Ribbon cutting planned for July 27th.
Frederick, Md (KM). Frederick County is looking forward to the new James M.Stockman Cancer Institute which is currently under construction. The facility located at the Rose Hill Plaza off of Oppossumtown Pike will be part of Frederick Memorial Hospital. “We are on track and on budget. And we are currently scheduled to cut to ribbon on July 27th. So it’s getting close,” says Dr. Mark Soberman, Medical Director of Oncology Services for Frederick Regional Health System, the parent entity of FMH.
Dr. Greg Rausch, the chairman of the FMH Development Council, says Dr. Soberman and his staff center their work around the patients. “They look at how do they take care of patients. And they designed a center that’s going to accommodate the patient because the center is built for the patient,” he said.
The center will be twice the size of the current cancer institute located across the FMH campus on West 7th Street, and will contain the same services for patients. “IV chemotherapy infusion center. There will be radiation oncology, so we have two brand new linear accelerators which are machines that deliver radiation treatment. Plus a brand new Cyberknife. which is a unique service here in Frederick; it’s one of a few cyberknife centers in the state of Maryland,” says Dr. Soberman.
He says the new institute is designed to also heal the mind and spirit as well as the body. “The color schemes, the designs, the materials, everything to make patients and their families feel calm, to feel safe, to foster healing, and I really think it’s going to be a remarkable building,” says Dr. Soberman.
The center is named after James M. Stockman, whose a local real estate entrepreneur. He donated a $3-million gift to the hospital because of his father whose a cancer survivor.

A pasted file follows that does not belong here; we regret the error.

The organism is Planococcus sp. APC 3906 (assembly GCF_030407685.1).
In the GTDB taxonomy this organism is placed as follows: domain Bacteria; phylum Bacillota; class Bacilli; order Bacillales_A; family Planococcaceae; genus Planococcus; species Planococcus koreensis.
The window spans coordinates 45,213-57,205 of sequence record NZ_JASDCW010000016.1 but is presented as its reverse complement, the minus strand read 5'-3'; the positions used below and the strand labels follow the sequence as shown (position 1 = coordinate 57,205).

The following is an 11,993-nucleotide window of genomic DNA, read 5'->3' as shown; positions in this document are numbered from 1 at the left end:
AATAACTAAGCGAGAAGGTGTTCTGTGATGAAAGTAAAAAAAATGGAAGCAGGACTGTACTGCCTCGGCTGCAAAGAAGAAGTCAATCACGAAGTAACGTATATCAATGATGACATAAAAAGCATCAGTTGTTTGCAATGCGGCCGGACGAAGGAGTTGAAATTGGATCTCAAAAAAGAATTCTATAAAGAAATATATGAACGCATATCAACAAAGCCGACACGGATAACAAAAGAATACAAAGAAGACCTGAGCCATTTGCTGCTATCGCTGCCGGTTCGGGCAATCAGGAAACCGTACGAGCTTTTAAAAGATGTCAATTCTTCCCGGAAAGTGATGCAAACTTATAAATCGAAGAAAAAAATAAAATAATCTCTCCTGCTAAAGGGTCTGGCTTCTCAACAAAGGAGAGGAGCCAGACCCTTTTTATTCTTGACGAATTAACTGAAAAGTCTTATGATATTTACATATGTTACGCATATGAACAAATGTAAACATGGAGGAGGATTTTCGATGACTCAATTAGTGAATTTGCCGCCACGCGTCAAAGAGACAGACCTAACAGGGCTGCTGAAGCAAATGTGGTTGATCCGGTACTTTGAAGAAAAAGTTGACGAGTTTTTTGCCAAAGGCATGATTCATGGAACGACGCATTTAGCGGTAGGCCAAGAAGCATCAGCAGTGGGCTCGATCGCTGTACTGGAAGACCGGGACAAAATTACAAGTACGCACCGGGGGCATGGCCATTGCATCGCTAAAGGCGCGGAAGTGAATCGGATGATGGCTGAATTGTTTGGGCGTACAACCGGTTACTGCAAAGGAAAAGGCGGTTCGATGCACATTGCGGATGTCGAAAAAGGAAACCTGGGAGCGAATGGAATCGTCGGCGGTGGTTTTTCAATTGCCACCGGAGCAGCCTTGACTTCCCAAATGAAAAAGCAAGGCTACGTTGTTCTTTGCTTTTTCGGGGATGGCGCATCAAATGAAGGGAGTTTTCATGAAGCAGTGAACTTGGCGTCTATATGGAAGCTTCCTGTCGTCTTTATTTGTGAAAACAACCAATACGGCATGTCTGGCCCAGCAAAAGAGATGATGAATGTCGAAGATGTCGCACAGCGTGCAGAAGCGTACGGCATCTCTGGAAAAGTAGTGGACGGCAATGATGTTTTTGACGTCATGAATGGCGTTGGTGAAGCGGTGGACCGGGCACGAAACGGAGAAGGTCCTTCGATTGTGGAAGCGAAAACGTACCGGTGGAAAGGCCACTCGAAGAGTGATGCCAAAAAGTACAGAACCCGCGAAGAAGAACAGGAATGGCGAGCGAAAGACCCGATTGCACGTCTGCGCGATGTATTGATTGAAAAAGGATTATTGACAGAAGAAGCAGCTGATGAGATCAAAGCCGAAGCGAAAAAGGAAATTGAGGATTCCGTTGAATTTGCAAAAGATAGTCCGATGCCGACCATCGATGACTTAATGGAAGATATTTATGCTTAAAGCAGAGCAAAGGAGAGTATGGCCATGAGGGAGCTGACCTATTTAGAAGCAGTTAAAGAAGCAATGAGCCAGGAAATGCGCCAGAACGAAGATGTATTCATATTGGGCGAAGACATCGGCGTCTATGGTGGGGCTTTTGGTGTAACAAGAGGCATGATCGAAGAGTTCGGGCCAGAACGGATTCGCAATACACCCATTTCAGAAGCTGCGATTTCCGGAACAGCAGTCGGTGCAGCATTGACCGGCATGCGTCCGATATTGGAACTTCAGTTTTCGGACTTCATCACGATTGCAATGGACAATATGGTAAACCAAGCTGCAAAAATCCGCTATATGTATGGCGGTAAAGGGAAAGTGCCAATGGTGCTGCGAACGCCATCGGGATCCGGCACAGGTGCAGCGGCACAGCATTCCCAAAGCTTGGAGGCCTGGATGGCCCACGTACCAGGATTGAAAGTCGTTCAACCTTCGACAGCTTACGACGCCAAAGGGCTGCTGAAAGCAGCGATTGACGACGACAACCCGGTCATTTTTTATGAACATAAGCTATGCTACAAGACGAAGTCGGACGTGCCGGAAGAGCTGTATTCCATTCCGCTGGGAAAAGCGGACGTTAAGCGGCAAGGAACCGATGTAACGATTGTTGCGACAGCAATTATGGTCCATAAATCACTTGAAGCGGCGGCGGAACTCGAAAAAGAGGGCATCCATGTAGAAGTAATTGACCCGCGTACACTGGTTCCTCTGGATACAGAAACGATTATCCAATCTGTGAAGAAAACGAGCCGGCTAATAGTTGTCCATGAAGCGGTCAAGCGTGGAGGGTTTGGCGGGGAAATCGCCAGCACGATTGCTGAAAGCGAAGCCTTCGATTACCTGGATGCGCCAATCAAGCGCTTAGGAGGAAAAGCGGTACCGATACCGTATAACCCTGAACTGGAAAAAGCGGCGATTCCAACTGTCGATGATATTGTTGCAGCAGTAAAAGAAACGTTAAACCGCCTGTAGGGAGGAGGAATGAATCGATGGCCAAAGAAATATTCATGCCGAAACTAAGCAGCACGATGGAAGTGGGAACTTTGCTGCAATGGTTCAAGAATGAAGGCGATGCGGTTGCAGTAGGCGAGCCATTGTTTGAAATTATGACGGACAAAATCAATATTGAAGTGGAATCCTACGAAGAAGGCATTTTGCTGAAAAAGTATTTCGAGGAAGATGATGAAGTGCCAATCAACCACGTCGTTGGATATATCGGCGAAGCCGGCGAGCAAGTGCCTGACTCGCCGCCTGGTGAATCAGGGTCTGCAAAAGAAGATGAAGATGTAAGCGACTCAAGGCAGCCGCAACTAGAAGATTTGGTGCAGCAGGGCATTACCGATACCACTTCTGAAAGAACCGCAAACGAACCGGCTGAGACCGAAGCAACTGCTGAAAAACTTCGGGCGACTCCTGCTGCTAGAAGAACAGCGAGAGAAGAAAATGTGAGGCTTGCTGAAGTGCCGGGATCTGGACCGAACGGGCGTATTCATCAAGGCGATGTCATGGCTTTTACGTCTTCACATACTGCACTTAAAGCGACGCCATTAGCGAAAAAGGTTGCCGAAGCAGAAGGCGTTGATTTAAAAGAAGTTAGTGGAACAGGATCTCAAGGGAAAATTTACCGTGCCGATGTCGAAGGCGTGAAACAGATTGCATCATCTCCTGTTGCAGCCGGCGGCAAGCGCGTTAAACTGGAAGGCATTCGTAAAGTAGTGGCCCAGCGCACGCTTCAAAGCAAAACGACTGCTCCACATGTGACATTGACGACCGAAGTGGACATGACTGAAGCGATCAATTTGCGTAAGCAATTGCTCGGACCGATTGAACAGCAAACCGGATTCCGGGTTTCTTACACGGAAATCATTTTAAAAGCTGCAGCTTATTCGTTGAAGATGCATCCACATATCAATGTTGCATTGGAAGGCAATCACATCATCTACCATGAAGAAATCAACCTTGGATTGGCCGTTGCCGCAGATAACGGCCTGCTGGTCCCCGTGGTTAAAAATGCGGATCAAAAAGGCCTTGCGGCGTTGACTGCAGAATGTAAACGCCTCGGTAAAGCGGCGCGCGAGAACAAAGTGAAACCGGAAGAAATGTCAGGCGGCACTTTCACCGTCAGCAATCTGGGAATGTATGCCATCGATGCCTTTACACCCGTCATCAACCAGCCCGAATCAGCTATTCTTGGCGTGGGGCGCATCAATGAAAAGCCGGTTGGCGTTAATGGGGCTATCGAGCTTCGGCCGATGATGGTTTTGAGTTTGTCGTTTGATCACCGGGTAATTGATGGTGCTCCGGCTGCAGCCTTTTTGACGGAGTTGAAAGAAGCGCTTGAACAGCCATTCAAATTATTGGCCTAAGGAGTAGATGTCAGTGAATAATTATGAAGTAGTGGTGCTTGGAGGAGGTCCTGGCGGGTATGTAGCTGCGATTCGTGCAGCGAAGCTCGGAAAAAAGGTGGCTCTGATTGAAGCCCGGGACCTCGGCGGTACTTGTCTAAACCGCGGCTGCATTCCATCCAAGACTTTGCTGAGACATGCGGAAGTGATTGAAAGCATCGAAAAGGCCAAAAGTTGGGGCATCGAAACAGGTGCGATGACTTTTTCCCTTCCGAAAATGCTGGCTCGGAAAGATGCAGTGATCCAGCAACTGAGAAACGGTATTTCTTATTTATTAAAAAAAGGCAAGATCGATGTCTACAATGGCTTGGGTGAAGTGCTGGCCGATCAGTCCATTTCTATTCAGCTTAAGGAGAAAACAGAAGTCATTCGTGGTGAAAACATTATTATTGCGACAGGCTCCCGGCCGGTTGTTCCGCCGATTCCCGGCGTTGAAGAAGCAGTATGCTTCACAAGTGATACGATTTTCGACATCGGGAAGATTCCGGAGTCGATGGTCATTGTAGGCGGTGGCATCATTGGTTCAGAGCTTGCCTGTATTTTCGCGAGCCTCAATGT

Dr. Rausch says there are still some naming rights for other donors who want to give to the James M. Stockman Cancer Institute. “We still have about ten or 11 naming areas within the center. The minimum donation for a naming right is $25,000,” he says. “There are several opportunities still available for generous donors who have the capacity who would like to put their name into an area of the center.” Dr. Rauch says you don’t have necessarily name it after yourself; you can also name it after a parent, other family members or anyone you want.
The Development Council set as its fundraising goal for the cancer center at $21-million. Right now, it’s at $18.7-million, says Dr. Rausch, and the $21-million amount appears to be in sight. “We’re very, very close,” he says.
Anyone e wants to give can go to the FMH website. Dr. Rausch says you can contact him, even at his home, and ask about making a donation. His number is 301-473-8909.
FMH last year began its affiliation with the M.D Anderson Cancer Network based in Houston, Texas. Dr. Soberman says that means the cancer center can benefit from the research and expertise provided by the M.D. Anderson’s physicians. “All of their knowledge and access to all of their specialists and all of their programs and their protocols comes with our membership in the M.D. Anderson Network as well as tools for measuring, reporting and improving the quality of the care that we provide,” he says. “So it really brings that standard up to what a patient could get if they got on a plane and went to Houston, Texas.”
While many of the services provided to patients at the James M. Stockman Cancer Institute are expensive, Drs. Soberman and Rausch say financial assistance is available for those who need these services but may find it difficult to pay. “Within our cancer program, we have financial counselors who will help patients navigate through the details of their care. And we also have social workers who work with patients to get additional coverage,” says Dr. Soberman.
Dr. Rausch says patients can also take advantage of the Cancer Patient Assistance Fund which was established 10 years and has a total of $1-million available. “100% of every dollar donated goes directly to patient care,” he says. “It doesn’t pay for doctors; it doesn’t pay the hospital; it doesn’t pay for X-rays. It pays for outpatient medications and nutritional support.”
“We’re a community center, and no one–I repeat that, no one–is ever turned away,” says Dr. Rausch. “:People get the care they need.”
By Kevin McManus